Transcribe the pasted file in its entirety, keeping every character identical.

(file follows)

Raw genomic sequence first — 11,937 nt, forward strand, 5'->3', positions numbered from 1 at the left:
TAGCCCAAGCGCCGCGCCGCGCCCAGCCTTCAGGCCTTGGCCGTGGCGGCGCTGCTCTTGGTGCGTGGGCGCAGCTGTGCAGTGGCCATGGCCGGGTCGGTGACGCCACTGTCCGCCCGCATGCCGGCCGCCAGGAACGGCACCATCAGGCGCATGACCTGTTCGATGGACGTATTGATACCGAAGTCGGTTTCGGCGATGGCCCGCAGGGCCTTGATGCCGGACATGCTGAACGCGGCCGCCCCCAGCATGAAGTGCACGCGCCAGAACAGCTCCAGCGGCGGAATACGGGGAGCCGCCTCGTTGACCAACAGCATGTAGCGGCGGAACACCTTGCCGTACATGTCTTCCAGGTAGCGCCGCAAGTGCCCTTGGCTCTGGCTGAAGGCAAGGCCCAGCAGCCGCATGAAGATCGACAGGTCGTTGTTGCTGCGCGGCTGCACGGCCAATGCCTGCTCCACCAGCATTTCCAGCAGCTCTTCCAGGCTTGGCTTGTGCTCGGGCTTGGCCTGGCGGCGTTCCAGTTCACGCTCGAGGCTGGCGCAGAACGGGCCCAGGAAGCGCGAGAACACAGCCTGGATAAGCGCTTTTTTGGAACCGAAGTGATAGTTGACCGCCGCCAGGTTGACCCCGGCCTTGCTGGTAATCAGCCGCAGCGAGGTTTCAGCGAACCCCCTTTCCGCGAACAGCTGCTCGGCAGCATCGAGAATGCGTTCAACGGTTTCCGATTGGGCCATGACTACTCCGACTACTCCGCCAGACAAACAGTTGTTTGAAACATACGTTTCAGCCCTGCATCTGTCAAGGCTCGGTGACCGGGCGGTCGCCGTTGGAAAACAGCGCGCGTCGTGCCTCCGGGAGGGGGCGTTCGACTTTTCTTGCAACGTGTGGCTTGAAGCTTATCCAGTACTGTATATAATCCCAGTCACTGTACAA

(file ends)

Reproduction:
Raw genomic sequence first — 11,937 nt, forward strand, 5'->3', positions numbered from 1 at the left:
TAGCCCAAGCGCCGCGCCGCGCCCAGCCTTCAGGCCTTGGCCGTGGCGGCGCTGCTCTTGGTGCGTGGGCGCAGCTGTGCAGTGGCCATGGCCGGGTCGGTGACGCCACTGTCCGCCCGCATGCCGGCCGCCAGGAACGGCACCATCAGGCGCATGACCTGTTCGATGGACGTATTGATACCGAAGTCGGTTTCGGCGATGGCCCGCAGGGCCTTGATGCCGGACATGCTGAACGCGGCCGCCCCCAGCATGAAGTGCACGCGCCAGAACAGCTCCAGCGGCGGAATACGGGGAGCCGCCTCGTTGACCAACAGCATGTAGCGGCGGAACACCTTGCCGTACATGTCTTCCAGGTAGCGCCGCAAGTGCCCTTGGCTCTGGCTGAAGGCAAGGCCCAGCAGCCGCATGAAGATCGACAGGTCGTTGTTGCTGCGCGGCTGCACGGCCAATGCCTGCTCCACCAGCATTTCCAGCAGCTCTTCCAGGCTTGGCTTGTGCTCGGGCTTGGCCTGGCGGCGTTCCAGTTCACGCTCGAGGCTGGCGCAGAACGGGCCCAGGAAGCGCGAGAACACAGCCTGGATAAGCGCTTTTTTGGAACCGAAGTGATAGTTGACCGCCGCCAGGTTGACCCCGGCCTTGCTGGTAATCAGCCGCAGCGAGGTTTCAGCGAACCCCCTTTCCGCGAACAGCTGCTCGGCAGCATCGAGAATGCGTTCAACGGTTTCCGATTGGGCCATGACTACTCCGACTACTCCGCCAGACAAACAGTTGTTTGAAACATACGTTTCAGCCCTGCATCTGTCAAGGCTCGGTGACCGGGCGGTCGCCGTTGGAAAACAGCGCGCGTCGTGCCTCCGGGAGGGGGCGTTCGACTTTTCTTGCAACGTGTGGCTTGAAGCTTATCCAGTACTGTATATAATCCCAGTCACTGTACAA